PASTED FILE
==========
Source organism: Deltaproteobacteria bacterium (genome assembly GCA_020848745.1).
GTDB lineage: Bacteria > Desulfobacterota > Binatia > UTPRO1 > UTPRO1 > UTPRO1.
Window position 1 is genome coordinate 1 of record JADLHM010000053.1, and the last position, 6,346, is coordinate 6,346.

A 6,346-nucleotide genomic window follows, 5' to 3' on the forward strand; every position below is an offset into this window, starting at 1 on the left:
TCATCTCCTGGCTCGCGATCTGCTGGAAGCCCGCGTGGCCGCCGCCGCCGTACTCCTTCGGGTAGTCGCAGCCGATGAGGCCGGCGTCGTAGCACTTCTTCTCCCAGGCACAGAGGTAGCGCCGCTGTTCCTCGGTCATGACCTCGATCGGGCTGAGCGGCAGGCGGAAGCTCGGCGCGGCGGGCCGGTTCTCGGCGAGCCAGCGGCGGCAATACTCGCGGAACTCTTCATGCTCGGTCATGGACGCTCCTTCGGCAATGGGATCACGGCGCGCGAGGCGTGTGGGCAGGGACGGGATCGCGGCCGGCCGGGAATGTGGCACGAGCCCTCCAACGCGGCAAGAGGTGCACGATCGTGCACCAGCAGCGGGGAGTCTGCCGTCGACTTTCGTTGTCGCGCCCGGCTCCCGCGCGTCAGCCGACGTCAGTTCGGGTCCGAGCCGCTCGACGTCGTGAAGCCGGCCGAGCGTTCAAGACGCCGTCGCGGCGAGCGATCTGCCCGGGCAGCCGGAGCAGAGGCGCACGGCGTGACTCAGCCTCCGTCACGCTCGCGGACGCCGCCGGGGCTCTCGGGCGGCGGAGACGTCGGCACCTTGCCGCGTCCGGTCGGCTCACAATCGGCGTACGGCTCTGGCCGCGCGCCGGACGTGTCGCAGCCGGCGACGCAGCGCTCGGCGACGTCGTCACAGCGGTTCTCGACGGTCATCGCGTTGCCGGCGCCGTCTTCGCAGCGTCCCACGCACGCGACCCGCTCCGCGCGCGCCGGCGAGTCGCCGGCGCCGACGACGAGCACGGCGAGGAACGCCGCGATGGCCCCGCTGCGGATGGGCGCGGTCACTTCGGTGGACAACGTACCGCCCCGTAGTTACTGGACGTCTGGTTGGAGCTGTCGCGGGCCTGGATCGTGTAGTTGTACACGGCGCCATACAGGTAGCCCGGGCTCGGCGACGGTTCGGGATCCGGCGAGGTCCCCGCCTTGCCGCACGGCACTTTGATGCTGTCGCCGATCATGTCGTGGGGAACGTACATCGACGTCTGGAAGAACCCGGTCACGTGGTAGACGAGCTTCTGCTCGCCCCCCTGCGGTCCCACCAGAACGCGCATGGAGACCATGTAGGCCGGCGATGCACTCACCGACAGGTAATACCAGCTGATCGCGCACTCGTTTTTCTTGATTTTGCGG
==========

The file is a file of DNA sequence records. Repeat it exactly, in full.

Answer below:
Source organism: Deltaproteobacteria bacterium (genome assembly GCA_020848745.1).
GTDB lineage: Bacteria > Desulfobacterota > Binatia > UTPRO1 > UTPRO1 > UTPRO1.
Window position 1 is genome coordinate 1 of record JADLHM010000053.1, and the last position, 6,346, is coordinate 6,346.

A 6,346-nucleotide genomic window follows, 5' to 3' on the forward strand; every position below is an offset into this window, starting at 1 on the left:
TCATCTCCTGGCTCGCGATCTGCTGGAAGCCCGCGTGGCCGCCGCCGCCGTACTCCTTCGGGTAGTCGCAGCCGATGAGGCCGGCGTCGTAGCACTTCTTCTCCCAGGCACAGAGGTAGCGCCGCTGTTCCTCGGTCATGACCTCGATCGGGCTGAGCGGCAGGCGGAAGCTCGGCGCGGCGGGCCGGTTCTCGGCGAGCCAGCGGCGGCAATACTCGCGGAACTCTTCATGCTCGGTCATGGACGCTCCTTCGGCAATGGGATCACGGCGCGCGAGGCGTGTGGGCAGGGACGGGATCGCGGCCGGCCGGGAATGTGGCACGAGCCCTCCAACGCGGCAAGAGGTGCACGATCGTGCACCAGCAGCGGGGAGTCTGCCGTCGACTTTCGTTGTCGCGCCCGGCTCCCGCGCGTCAGCCGACGTCAGTTCGGGTCCGAGCCGCTCGACGTCGTGAAGCCGGCCGAGCGTTCAAGACGCCGTCGCGGCGAGCGATCTGCCCGGGCAGCCGGAGCAGAGGCGCACGGCGTGACTCAGCCTCCGTCACGCTCGCGGACGCCGCCGGGGCTCTCGGGCGGCGGAGACGTCGGCACCTTGCCGCGTCCGGTCGGCTCACAATCGGCGTACGGCTCTGGCCGCGCGCCGGACGTGTCGCAGCCGGCGACGCAGCGCTCGGCGACGTCGTCACAGCGGTTCTCGACGGTCATCGCGTTGCCGGCGCCGTCTTCGCAGCGTCCCACGCACGCGACCCGCTCCGCGCGCGCCGGCGAGTCGCCGGCGCCGACGACGAGCACGGCGAGGAACGCCGCGATGGCCCCGCTGCGGATGGGCGCGGTCACTTCGGTGGACAACGTACCGCCCCGTAGTTACTGGACGTCTGGTTGGAGCTGTCGCGGGCCTGGATCGTGTAGTTGTACACGGCGCCATACAGGTAGCCCGGGCTCGGCGACGGTTCGGGATCCGGCGAGGTCCCCGCCTTGCCGCACGGCACTTTGATGCTGTCGCCGATCATGTCGTGGGGAACGTACATCGACGTCTGGAAGAACCCGGTCACGTGGTAGACGAGCTTCTGCTCGCCCCCCTGCGGTCCCACCAGAACGCGCATGGAGACCATGTAGGCCGGCGATGCACTCACCGACAGGTAATACCAGCTGATCGCGCACTCGTTTTTCTTGATTTTGCGG